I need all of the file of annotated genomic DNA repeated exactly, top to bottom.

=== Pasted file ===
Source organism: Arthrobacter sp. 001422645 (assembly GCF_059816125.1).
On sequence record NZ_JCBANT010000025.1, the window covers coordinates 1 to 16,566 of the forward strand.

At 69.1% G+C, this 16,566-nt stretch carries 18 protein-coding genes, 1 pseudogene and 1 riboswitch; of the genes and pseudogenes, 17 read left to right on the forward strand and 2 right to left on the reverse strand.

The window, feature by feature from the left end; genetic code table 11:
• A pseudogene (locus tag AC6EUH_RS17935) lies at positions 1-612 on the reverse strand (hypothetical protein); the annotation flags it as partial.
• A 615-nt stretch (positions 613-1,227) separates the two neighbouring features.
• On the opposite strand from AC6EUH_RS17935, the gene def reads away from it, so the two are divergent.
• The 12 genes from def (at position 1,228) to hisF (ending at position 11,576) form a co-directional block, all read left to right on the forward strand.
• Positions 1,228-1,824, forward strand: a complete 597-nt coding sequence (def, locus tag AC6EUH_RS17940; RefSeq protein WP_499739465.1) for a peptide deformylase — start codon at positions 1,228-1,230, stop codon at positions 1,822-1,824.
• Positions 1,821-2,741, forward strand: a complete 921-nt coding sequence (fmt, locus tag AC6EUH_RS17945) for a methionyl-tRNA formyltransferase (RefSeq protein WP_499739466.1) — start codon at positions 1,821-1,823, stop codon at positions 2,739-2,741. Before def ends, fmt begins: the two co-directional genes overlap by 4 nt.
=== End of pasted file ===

Source organism: Arthrobacter sp. 001422645 (assembly GCF_059816125.1).
On sequence record NZ_JCBANT010000025.1, the window covers coordinates 1 to 16,566 of the forward strand.

At 69.1% G+C, this 16,566-nt stretch carries 18 protein-coding genes, 1 pseudogene and 1 riboswitch; of the genes and pseudogenes, 17 read left to right on the forward strand and 2 right to left on the reverse strand.

The window, feature by feature from the left end; genetic code table 11:
• A pseudogene (locus tag AC6EUH_RS17935) lies at positions 1-612 on the reverse strand (hypothetical protein); the annotation flags it as partial.
• A 615-nt stretch (positions 613-1,227) separates the two neighbouring features.
• On the opposite strand from AC6EUH_RS17935, the gene def reads away from it, so the two are divergent.
• The 12 genes from def (at position 1,228) to hisF (ending at position 11,576) form a co-directional block, all read left to right on the forward strand.
• Positions 1,228-1,824, forward strand: a complete 597-nt coding sequence (def, locus tag AC6EUH_RS17940; RefSeq protein WP_499739465.1) for a peptide deformylase — start codon at positions 1,228-1,230, stop codon at positions 1,822-1,824.
• Positions 1,821-2,741, forward strand: a complete 921-nt coding sequence (fmt, locus tag AC6EUH_RS17945) for a methionyl-tRNA formyltransferase (RefSeq protein WP_499739466.1) — start codon at positions 1,821-1,823, stop codon at positions 2,739-2,741. Before def ends, fmt begins: the two co-directional genes overlap by 4 nt.